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Search Inside Yourself: The Unexpected Path to Achieving Success, Happiness (and World Peace) Paperback – September 2, 2014
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“Google engineer, Chade-Meng Tan’s book shows that to avoid certain kinds of results, you need to change the conditions that give rise to them. If you change the habitual patterns of your mind, you can change their resulting attitudes and emotions and find peace and inner happiness.” (His Holiness the Dalai Lama)
“This is a book offering much good advice. I most appreciate Meng’s insight that expressing compassion for others brings happiness to oneself as well.” (Jimmy Carter, Former President of the United States)
“I applaud Chade-Meng for daring to undertake the writing of a book on “Emotional Intelligence,” within which lies the essence of knowing oneself. The practices he offers will help improve our lives and in the process lead to a world where greater peace and happiness is possible.” (S.R. Nathan, Former President of Singapore)
“Combining timeless wisdom with modern science, Chade-Meng Tan has created an entertaining and practical guide to success and happiness.” (Deepak Chopra)
“Search Inside Yourself is a practical guide to the fundamentals of emotional intelligence. This book has the potential to change lives and deliver happiness.” (Tony Hsieh, New York Times bestselling author of Delivering Happiness and CEO of Zappos.com, Inc.)
“This book and the course it’s based on represent one of the greatest aspects of Google’s culture—that one individual with a great idea can really change the world.” (Eric Schmidt, executive chairman of Google)
“There is more to be discovered inside of ourselves than we will ever find by searching anywhere else, and the challenge is in learning how to look. In a simple and plain spoken way, Meng has crafted an elegant invitation we can all use to take that journey.” (Scott Kriens, Chairman, Juniper Networks director, 1440 Foundation)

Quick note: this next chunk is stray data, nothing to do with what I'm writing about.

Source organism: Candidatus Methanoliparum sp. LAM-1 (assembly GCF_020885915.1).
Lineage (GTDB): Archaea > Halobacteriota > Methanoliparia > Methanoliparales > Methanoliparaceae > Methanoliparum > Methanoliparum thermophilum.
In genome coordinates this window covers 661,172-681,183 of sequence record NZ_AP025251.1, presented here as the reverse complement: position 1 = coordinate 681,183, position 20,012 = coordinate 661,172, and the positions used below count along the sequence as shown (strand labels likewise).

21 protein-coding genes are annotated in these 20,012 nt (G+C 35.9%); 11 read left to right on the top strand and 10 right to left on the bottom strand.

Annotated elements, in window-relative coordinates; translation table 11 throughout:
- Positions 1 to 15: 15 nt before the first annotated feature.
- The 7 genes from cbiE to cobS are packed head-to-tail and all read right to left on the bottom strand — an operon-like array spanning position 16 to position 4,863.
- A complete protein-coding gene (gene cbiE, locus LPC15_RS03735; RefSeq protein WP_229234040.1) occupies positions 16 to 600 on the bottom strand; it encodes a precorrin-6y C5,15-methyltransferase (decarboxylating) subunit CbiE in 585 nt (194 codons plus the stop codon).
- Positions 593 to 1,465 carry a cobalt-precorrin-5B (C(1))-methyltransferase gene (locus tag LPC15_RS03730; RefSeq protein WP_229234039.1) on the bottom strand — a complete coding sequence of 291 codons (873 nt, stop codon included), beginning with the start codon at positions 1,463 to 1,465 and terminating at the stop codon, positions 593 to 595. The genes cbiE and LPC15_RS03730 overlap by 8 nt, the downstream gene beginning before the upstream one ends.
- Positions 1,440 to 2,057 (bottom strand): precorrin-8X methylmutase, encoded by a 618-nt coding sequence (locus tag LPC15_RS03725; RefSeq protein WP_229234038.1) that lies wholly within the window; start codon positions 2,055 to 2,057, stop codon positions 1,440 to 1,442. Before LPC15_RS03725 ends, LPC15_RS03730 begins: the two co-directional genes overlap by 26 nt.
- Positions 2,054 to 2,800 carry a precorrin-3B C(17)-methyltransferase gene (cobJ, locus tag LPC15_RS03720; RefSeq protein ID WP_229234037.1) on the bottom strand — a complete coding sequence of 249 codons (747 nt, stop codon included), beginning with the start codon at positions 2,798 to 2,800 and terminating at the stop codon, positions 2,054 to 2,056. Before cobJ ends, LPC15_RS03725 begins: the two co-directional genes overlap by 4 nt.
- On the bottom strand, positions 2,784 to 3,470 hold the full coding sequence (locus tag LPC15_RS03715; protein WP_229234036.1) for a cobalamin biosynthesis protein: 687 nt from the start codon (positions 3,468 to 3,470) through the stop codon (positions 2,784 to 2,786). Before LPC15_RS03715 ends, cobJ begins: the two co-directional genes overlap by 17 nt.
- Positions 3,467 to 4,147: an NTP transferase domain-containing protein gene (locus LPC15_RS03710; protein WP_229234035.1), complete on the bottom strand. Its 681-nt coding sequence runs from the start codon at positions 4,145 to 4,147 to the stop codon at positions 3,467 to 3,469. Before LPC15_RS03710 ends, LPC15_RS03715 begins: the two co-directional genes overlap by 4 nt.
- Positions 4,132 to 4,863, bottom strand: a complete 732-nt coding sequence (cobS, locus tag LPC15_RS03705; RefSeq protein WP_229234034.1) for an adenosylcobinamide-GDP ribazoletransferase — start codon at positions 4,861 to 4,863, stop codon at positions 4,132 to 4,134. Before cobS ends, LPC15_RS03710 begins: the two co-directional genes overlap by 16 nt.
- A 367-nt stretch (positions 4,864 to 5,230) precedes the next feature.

“This is a guidebook to help you Search Inside Yourself, as Meng’s training program at Google was called, to find inside yourself the knowledge, skills, and motivation to apply to your own life as you search for meaning, peace, and love.” (Larry Brilliant, President of the Skoll Global Threats Fund)
“Our friend has made an awakening contribution to this Over-Information Age. I recommend it to those aspiring self-mastery, attention training, spiritual wisdom, and the path of the wakeful life through enlightened living. Seek, and ye shall find. This is one of the best places to start.” (Lama Surya Das)
“When I visited Qom a couple of years ago, a Grand Ayatollah gave as his parting words to me: May you find what you seek. I have long thought about what the Grand Ayatollah said. Chade Meng’s book has pointed me in the right direction.” (Brigadier-General George Yeo, former Minister for Foreign Affairs, Singapore)
From the Back Cover
From the Groundbreaking Course at Google
Whether your intention is to reduce stress and increase well-being, heighten focus and creativity, become more optimistic and resilient, build fulfilling relationships, or just be successful, the skills provided by Search Inside Yourself will prove invaluable to you.